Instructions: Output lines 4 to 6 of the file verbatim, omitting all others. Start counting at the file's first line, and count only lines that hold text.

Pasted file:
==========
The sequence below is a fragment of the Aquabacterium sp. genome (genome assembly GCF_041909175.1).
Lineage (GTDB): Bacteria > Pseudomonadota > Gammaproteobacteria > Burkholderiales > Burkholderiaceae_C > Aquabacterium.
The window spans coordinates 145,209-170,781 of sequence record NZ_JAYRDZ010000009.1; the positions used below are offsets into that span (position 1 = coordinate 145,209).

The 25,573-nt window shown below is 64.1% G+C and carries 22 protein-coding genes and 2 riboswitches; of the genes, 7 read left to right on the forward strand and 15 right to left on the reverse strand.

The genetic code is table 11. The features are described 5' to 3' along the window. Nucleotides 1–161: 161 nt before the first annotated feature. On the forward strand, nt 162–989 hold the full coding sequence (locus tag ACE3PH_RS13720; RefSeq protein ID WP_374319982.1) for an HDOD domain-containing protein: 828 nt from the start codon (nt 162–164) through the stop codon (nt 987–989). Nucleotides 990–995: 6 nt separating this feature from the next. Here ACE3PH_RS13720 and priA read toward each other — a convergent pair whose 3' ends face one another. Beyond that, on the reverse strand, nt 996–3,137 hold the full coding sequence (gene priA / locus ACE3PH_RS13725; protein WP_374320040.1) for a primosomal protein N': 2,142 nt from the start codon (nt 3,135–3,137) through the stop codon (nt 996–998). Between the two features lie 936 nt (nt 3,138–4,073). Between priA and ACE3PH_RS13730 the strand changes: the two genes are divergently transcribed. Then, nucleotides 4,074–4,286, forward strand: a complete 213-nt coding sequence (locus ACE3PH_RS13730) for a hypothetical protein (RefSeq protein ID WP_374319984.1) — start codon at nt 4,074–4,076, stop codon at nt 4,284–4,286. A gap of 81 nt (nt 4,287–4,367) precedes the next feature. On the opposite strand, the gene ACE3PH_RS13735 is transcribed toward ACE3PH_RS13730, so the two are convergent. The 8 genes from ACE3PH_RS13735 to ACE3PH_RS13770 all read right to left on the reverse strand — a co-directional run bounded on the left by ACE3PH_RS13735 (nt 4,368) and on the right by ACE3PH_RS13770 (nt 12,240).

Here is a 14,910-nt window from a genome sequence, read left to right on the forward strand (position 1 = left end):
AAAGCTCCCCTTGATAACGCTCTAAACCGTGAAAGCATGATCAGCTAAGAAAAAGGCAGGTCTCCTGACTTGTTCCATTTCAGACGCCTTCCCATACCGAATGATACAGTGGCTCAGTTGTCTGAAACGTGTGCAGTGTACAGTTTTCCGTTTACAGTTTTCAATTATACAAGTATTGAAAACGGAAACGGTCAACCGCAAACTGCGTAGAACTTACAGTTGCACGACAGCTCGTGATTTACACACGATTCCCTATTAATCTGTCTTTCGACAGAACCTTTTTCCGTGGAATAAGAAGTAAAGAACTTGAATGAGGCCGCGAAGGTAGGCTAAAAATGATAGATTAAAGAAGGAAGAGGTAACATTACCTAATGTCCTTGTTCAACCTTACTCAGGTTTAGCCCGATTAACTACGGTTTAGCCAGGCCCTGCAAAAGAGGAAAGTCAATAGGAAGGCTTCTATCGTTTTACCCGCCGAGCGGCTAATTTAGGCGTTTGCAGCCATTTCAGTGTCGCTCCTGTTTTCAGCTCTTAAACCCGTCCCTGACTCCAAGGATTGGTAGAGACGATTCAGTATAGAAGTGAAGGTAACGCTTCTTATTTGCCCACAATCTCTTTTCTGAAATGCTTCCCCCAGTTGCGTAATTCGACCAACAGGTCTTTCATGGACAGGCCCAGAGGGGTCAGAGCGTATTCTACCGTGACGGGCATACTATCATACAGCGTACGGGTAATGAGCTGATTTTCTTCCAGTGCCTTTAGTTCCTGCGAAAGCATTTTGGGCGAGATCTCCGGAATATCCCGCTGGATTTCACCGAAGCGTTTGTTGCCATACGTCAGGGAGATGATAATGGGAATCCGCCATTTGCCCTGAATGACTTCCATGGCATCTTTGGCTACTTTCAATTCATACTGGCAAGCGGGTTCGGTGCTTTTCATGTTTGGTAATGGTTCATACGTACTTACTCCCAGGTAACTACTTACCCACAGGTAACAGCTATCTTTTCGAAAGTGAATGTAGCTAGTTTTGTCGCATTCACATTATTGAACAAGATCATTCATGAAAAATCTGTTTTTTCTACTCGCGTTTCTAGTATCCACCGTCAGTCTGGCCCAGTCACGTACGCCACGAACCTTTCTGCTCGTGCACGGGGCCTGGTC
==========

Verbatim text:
The 25,573-nt window shown below is 64.1% G+C and carries 22 protein-coding genes and 2 riboswitches; of the genes, 7 read left to right on the forward strand and 15 right to left on the reverse strand.

The genetic code is table 11. The features are described 5' to 3' along the window. Nucleotides 1–161: 161 nt before the first annotated feature. On the forward strand, nt 162–989 hold the full coding sequence (locus tag ACE3PH_RS13720; RefSeq protein ID WP_374319982.1) for an HDOD domain-containing protein: 828 nt from the start codon (nt 162–164) through the stop codon (nt 987–989). Nucleotides 990–995: 6 nt separating this feature from the next. Here ACE3PH_RS13720 and priA read toward each other — a convergent pair whose 3' ends face one another. Beyond that, on the reverse strand, nt 996–3,137 hold the full coding sequence (gene priA / locus ACE3PH_RS13725; protein WP_374320040.1) for a primosomal protein N': 2,142 nt from the start codon (nt 3,135–3,137) through the stop codon (nt 996–998). Between the two features lie 936 nt (nt 3,138–4,073). Between priA and ACE3PH_RS13730 the strand changes: the two genes are divergently transcribed. Then, nucleotides 4,074–4,286, forward strand: a complete 213-nt coding sequence (locus ACE3PH_RS13730) for a hypothetical protein (RefSeq protein ID WP_374319984.1) — start codon at nt 4,074–4,076, stop codon at nt 4,284–4,286. A gap of 81 nt (nt 4,287–4,367) precedes the next feature. On the opposite strand, the gene ACE3PH_RS13735 is transcribed toward ACE3PH_RS13730, so the two are convergent. The 8 genes from ACE3PH_RS13735 to ACE3PH_RS13770 all read right to left on the reverse strand — a co-directional run bounded on the left by ACE3PH_RS13735 (nt 4,368) and on the right by ACE3PH_RS13770 (nt 12,240).

Here is a 14,910-nt window from a genome sequence, read left to right on the forward strand (position 1 = left end):